A big part of period performance, for me, is producing a performance that is clearly understandable by the audience. That's what the musicians of the past were doing. Unless you are playing for a bunch of scholars, you are not going to accomplish that with strict adherence to what little we know about period performance practice or by using only period instruments.

John Peekstok


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Subject: RE: Help: 'Period' Music
From: MMario
Date: 17 Jul 01 - 09:39 AM

you of course realize this entire thread is probably driving "knowledgable experts" away in droves? *grin*

John - good points.


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Subject: RE: Help: 'Period' Music
From: Kim C
Date: 17 Jul 01 - 10:33 AM

If you are not playing in a "period" context, it shouldn't matter. Good songs are good songs in just about any guise.

Mister and I play 18th & 19th century events. I use a chin rest (okay for 19th c) and a shoulder rest, because that's how I learned to play. I can go without the shoulder rest for a little while, but not without both. It's physically painful.

We played an 18th century event with a very accomplished fiddler out of Williamsburg. I was moaning a little because I had to have these tools to play, and he said, you know what? Nobody's ever come up to me and thanked me for playing without a chin rest or a shoulder rest.

We've had this conversation here before... it's sometimes difficult to get "period" instruments, either originals or reproductions. They cost money. Some are not so expensive, but not all of us have a spare $500 to spend on a nice repro banjo. That's several weeks worth of groceries.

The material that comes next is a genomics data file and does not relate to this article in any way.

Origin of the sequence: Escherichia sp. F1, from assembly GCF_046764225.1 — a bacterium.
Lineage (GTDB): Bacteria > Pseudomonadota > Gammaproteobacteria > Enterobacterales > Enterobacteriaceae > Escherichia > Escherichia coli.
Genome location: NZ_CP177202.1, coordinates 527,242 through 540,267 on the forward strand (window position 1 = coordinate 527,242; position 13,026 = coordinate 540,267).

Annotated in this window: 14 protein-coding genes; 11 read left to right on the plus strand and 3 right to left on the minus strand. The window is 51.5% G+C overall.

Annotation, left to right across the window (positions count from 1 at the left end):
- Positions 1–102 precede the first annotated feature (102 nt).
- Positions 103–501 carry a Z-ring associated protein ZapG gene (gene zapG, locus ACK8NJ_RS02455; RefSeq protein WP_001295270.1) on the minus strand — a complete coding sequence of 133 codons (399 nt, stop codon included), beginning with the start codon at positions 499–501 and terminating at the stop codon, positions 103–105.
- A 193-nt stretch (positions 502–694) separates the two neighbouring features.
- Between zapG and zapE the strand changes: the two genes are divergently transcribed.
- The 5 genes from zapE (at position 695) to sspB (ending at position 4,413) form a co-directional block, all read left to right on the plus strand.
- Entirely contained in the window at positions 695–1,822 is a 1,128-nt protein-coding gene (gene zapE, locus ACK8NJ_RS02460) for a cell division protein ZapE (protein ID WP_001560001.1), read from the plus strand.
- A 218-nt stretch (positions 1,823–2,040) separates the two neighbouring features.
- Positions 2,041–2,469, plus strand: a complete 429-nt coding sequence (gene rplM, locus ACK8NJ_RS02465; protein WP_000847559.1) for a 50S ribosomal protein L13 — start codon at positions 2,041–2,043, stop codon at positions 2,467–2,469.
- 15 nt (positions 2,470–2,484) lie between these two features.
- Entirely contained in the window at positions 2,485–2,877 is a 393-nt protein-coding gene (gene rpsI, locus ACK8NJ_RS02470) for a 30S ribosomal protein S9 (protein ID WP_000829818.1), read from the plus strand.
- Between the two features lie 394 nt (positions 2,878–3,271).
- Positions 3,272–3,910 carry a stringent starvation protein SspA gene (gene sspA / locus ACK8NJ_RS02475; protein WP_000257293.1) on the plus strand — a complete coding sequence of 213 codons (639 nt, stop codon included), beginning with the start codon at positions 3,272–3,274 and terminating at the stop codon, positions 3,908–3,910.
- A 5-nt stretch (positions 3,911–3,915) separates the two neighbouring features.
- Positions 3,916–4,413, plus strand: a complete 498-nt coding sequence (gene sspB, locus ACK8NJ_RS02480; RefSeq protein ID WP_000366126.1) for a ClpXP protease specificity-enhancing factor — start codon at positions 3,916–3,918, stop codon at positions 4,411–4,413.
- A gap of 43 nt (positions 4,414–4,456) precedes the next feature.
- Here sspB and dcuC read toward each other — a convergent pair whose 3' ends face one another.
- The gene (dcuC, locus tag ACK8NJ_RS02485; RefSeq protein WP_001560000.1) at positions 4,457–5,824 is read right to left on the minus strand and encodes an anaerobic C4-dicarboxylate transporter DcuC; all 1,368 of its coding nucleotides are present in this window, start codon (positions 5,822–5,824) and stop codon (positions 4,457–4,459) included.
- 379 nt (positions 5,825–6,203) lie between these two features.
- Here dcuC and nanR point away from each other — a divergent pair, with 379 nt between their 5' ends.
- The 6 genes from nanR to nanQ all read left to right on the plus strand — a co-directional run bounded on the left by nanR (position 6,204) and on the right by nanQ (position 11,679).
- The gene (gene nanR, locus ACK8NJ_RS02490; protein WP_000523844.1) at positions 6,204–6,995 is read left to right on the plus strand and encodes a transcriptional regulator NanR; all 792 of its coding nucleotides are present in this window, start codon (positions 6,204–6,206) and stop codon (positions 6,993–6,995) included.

The most important thing, I think, is that you choose good songs and present them well, because that's what MOST people are going to appreciate and remember.

Cheers------ Kim


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Subject: RE: Help: 'Period' Music
From: catspaw49
Date: 17 Jul 01 - 10:40 AM

Hey John!!!..........Man, that is a beautiful analogy! Lots of good stuff to steal on this thread! Personally, I'm having a great time "seeing" the bad woodcut of Led Zeppelin which makes the whole thing perfect.

Spaw


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Subject: RE: Help: 'Period' Music
From: M.Ted
Date: 17 Jul 01 - 11:03 AM

Another factor to consider is that the goon who said that the 12 string guitar was not used in the 1800's was wrong. So was the drunken phoney who said that there is no evidence that anyone ever played a harmonic on a stringed instrument in medeval times.

The 6-string guitar is the more modern instrument--the guitar evolved from the lute/oud, which is a double-coursed instrument, and the earliest guitars were 12 strings, not 6. As to the harmonics, first, Pythagoras used string harmonics to define the pitches of a scale, 2500 years ago, and they've been around ever since. The rebec, which is/was a Middle Ages/Renaissance bowed instrument,played on the knee, and was popular before the violin was developed, actually is played by using only harmonics--

When it comes down to it, traditional singing and instrumental styles are probably the best evidence that we have of the way that music was played in the remote past--so next time anybody questions you, point that out, as well--


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Subject: RE: Help: 'Period' Music
From: Fortunato
Date: 17 Jul 01 - 11:37 AM

Play the music Cellicat, and let those who have ears listen. (Those who are mostly colon and sphincter may go elsewhere). cheers, chance.